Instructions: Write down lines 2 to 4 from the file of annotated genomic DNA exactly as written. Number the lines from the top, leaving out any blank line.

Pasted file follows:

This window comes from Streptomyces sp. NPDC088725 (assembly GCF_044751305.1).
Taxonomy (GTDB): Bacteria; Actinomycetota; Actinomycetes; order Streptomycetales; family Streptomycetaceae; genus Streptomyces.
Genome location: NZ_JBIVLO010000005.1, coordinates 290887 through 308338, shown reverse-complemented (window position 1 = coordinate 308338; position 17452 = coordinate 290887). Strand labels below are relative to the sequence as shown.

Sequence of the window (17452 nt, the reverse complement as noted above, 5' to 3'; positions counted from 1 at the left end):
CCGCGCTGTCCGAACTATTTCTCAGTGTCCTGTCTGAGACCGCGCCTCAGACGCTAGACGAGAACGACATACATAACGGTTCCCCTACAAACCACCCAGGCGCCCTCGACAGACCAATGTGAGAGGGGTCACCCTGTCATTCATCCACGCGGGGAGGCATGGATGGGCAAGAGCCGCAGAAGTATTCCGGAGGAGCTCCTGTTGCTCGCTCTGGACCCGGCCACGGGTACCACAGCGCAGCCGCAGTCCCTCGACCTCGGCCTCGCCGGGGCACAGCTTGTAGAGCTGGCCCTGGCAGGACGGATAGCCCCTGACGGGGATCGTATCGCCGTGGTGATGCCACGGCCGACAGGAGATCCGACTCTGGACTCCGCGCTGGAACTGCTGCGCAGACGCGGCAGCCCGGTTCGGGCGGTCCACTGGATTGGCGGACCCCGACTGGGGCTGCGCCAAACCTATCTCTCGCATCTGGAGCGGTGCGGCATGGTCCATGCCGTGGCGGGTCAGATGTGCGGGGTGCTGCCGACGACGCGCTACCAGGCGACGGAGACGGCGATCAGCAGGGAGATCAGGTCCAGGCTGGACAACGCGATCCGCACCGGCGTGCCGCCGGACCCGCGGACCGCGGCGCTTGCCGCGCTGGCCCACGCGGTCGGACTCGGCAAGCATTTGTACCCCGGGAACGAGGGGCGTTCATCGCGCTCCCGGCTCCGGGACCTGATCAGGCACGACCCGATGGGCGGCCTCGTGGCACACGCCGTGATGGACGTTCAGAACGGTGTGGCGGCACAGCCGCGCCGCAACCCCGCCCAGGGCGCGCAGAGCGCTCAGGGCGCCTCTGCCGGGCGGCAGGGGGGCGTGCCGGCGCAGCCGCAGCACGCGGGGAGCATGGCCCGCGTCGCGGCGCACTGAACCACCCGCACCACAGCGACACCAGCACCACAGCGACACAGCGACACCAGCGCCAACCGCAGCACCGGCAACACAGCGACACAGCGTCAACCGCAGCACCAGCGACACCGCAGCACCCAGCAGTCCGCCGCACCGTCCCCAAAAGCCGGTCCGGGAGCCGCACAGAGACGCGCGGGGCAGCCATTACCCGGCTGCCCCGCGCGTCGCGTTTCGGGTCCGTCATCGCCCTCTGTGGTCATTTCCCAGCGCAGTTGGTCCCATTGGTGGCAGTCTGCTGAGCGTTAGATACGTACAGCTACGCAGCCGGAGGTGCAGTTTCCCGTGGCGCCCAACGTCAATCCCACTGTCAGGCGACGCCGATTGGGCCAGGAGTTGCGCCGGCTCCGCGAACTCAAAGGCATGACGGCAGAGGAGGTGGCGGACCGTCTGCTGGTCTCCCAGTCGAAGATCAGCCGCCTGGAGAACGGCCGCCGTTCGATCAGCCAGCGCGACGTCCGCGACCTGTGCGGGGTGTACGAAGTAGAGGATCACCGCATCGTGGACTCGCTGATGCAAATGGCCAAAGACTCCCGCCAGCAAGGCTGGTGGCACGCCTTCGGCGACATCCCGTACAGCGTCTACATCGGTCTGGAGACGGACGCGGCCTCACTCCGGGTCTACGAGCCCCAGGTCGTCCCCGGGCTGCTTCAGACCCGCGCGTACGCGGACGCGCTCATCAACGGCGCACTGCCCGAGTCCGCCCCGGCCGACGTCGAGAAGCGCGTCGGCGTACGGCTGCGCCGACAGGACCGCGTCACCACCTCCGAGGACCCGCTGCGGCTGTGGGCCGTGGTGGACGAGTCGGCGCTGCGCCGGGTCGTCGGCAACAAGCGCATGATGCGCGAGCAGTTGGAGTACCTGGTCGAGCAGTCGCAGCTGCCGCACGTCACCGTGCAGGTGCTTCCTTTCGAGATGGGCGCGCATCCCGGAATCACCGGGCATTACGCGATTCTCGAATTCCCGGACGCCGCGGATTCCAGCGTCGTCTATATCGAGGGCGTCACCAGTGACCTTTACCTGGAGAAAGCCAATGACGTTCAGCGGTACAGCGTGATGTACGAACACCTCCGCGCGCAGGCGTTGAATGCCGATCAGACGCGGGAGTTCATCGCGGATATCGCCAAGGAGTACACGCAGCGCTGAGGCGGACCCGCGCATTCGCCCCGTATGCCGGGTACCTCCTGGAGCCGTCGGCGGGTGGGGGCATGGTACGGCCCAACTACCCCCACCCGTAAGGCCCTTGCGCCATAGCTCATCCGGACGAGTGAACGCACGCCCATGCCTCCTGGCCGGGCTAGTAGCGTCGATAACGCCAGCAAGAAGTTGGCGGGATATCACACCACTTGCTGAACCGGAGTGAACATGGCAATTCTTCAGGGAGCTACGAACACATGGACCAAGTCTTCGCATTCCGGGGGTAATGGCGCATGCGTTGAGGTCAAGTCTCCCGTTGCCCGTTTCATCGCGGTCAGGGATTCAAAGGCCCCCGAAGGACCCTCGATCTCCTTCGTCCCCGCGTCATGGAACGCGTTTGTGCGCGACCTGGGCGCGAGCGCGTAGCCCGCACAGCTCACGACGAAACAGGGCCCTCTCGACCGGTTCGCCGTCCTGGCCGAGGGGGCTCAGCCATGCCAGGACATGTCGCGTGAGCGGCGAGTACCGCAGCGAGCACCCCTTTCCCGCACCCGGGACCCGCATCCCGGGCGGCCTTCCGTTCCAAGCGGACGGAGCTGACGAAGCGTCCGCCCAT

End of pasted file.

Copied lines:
Taxonomy (GTDB): Bacteria; Actinomycetota; Actinomycetes; order Streptomycetales; family Streptomycetaceae; genus Streptomyces.
Genome location: NZ_JBIVLO010000005.1, coordinates 290887 through 308338, shown reverse-complemented (window position 1 = coordinate 308338; position 17452 = coordinate 290887). Strand labels below are relative to the sequence as shown.

Sequence of the window (17452 nt, the reverse complement as noted above, 5' to 3'; positions counted from 1 at the left end):